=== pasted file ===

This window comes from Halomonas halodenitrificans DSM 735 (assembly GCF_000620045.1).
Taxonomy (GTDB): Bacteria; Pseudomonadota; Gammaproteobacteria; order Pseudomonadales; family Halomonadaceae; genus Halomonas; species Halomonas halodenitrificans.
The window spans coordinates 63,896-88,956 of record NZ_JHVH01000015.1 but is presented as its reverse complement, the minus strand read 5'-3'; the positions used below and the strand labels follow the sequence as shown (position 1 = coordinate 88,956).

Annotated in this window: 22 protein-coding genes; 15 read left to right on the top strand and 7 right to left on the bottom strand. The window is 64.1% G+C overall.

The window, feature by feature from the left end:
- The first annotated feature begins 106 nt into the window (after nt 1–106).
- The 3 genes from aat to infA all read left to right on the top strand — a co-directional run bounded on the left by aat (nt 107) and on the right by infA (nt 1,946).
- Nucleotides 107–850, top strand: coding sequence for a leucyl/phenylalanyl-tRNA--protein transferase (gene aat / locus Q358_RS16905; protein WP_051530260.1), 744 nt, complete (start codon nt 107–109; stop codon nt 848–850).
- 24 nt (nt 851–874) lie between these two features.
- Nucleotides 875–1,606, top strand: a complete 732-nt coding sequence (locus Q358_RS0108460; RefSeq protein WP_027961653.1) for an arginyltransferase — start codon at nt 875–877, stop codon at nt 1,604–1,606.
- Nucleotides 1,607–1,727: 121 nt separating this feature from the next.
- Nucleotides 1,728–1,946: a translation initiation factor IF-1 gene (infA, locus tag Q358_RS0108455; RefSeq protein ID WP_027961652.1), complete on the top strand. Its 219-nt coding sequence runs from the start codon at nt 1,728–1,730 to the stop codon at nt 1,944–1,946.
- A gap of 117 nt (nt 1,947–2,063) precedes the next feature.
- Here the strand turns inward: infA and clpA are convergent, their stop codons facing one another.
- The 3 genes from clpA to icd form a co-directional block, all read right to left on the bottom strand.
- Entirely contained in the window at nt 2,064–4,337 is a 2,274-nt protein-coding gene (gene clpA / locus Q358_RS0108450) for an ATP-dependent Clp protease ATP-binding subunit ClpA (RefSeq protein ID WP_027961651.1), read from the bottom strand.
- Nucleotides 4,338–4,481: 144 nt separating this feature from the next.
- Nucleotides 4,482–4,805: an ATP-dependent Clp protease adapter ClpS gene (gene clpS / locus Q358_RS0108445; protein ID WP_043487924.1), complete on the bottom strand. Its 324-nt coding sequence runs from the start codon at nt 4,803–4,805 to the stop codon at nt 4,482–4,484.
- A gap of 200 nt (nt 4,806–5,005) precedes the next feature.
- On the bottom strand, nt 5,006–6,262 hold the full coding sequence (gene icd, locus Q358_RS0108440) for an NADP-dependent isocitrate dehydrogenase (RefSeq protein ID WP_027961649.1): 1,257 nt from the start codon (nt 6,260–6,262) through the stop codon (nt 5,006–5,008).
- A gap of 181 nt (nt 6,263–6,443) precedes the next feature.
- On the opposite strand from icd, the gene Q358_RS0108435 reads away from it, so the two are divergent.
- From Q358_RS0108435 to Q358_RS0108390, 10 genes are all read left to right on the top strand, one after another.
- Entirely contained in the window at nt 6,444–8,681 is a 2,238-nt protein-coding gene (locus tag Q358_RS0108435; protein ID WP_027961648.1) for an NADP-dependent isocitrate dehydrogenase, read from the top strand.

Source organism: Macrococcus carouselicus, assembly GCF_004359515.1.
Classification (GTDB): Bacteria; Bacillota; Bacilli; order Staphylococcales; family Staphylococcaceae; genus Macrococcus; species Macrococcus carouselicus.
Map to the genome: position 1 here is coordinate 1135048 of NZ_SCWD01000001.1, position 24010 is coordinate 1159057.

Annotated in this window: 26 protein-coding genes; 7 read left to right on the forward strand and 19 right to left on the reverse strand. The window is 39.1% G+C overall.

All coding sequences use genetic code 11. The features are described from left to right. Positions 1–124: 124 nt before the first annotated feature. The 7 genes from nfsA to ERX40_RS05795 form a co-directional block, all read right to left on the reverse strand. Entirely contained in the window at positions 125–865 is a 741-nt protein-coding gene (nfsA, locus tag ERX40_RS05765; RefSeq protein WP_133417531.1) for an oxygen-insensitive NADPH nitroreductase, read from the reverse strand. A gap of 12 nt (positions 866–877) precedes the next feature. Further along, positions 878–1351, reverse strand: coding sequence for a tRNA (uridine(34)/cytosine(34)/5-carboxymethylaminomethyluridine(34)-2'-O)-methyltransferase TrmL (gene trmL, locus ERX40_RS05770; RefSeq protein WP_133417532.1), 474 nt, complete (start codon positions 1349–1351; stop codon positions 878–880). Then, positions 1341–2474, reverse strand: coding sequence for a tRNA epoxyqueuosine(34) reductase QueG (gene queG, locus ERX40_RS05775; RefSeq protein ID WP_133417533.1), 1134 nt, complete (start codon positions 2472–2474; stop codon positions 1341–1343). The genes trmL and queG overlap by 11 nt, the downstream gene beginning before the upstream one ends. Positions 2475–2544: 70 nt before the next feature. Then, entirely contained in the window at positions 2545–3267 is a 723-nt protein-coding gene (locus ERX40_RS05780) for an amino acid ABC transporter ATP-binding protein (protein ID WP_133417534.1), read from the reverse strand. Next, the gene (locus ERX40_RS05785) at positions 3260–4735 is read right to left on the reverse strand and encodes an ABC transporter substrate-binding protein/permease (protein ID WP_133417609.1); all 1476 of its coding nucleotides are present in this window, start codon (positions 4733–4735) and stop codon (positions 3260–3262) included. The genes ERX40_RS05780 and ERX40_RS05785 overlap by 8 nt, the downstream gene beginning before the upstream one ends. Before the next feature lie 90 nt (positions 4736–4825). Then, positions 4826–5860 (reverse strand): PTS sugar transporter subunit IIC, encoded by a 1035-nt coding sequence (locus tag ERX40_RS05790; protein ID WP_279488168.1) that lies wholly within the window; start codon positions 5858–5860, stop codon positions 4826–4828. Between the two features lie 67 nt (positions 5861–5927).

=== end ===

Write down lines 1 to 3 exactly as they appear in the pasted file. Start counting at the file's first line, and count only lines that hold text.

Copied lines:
This window comes from Halomonas halodenitrificans DSM 735 (assembly GCF_000620045.1).
Taxonomy (GTDB): Bacteria; Pseudomonadota; Gammaproteobacteria; order Pseudomonadales; family Halomonadaceae; genus Halomonas; species Halomonas halodenitrificans.
The window spans coordinates 63,896-88,956 of record NZ_JHVH01000015.1 but is presented as its reverse complement, the minus strand read 5'-3'; the positions used below and the strand labels follow the sequence as shown (position 1 = coordinate 88,956).